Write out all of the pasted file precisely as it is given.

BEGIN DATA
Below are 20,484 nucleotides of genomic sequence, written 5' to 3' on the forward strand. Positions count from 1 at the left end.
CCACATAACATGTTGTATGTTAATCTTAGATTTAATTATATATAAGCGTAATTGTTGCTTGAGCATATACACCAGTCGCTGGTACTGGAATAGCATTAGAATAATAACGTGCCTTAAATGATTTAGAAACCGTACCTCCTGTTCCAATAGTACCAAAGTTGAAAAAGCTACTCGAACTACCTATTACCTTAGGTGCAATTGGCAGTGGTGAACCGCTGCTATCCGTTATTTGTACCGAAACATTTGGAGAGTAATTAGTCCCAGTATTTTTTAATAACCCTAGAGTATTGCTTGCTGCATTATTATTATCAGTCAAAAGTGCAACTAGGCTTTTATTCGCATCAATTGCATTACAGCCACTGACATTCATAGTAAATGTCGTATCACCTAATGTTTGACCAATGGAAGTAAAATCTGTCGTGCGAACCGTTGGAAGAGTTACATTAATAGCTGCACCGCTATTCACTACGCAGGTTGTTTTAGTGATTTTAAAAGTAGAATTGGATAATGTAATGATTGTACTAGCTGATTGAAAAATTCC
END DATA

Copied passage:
Below are 20,484 nucleotides of genomic sequence, written 5' to 3' on the forward strand. Positions count from 1 at the left end.
CCACATAACATGTTGTATGTTAATCTTAGATTTAATTATATATAAGCGTAATTGTTGCTTGAGCATATACACCAGTCGCTGGTACTGGAATAGCATTAGAATAATAACGTGCCTTAAATGATTTAGAAACCGTACCTCCTGTTCCAATAGTACCAAAGTTGAAAAAGCTACTCGAACTACCTATTACCTTAGGTGCAATTGGCAGTGGTGAACCGCTGCTATCCGTTATTTGTACCGAAACATTTGGAGAGTAATTAGTCCCAGTATTTTTTAATAACCCTAGAGTATTGCTTGCTGCATTATTATTATCAGTCAAAAGTGCAACTAGGCTTTTATTCGCATCAATTGCATTACAGCCACTGACATTCATAGTAAATGTCGTATCACCTAATGTTTGACCAATGGAAGTAAAATCTGTCGTGCGAACCGTTGGAAGAGTTACATTAATAGCTGCACCGCTATTCACTACGCAGGTTGTTTTAGTGATTTTAAAAGTAGAATTGGATAATGTAATGATTGTACTAGCTGATTGAAAAATTCC